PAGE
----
The psychotheology of sin and salvation
Axton, Paul Vincent (2013) The psychotheology of sin and salvation. PhD thesis, University of Nottingham.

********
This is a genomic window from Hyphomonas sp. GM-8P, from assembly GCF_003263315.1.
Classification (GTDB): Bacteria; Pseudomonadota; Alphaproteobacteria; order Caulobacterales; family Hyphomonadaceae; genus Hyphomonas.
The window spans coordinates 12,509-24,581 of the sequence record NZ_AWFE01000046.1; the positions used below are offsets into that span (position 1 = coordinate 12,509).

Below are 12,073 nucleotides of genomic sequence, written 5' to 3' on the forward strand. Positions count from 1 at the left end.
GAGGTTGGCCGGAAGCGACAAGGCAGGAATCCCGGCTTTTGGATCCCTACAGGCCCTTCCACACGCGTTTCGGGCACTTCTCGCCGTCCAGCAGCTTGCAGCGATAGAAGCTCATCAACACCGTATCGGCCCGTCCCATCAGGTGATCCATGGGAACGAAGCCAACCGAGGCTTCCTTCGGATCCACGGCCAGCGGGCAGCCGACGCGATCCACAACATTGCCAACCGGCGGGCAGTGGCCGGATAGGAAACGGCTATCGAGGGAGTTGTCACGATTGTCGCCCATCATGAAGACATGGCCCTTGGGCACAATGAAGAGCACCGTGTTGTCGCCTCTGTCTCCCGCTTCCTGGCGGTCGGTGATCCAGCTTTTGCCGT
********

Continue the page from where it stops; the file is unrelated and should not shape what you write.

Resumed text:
This dissertation, by employing the work of Slavoj Žižek in his engagement with the Apostle Paul, argues that Paul, in Romans 6-8, understands sin as a lie grounding the Subject outside of Christ and salvation as an exposure and displacement of this lie as one is joined to the body of Christ. In this understanding salvation may be seen primarily in terms of an overcoming of alienation from God, neighbour and self through participation in the Trinity (adoption by the Father through the Son by means of the Spirit), which stands in contrast to the sinful Subject who in his inner alienation and his alienation from God and others is oriented by a deceitful death dealing desire that would find life in the law rather than in God. The specific theological significance of Žižek (along with his predecessors Sigmund Freud and Jacques Lacan) is his demonstration of the pervasive and systemic nature of this lie (chapter 1) and its description as he finds it in Romans 7 (chapter 2). The general significance this account might have for theology is to frame the concept of sin as a deception (reifying the self) with its own logic, dynamic, and structure, similar to the Subject of psychoanalysis, and salvation, in turn, can be understood as the place and means from which the Subject of sin and its destructive nature are understood and displaced by new life in Christ (chapter 3). Sin and salvation, under this notion, are not forensic categories but have to do with the lived reality of identity, of being either a Subject oriented to death or to life.
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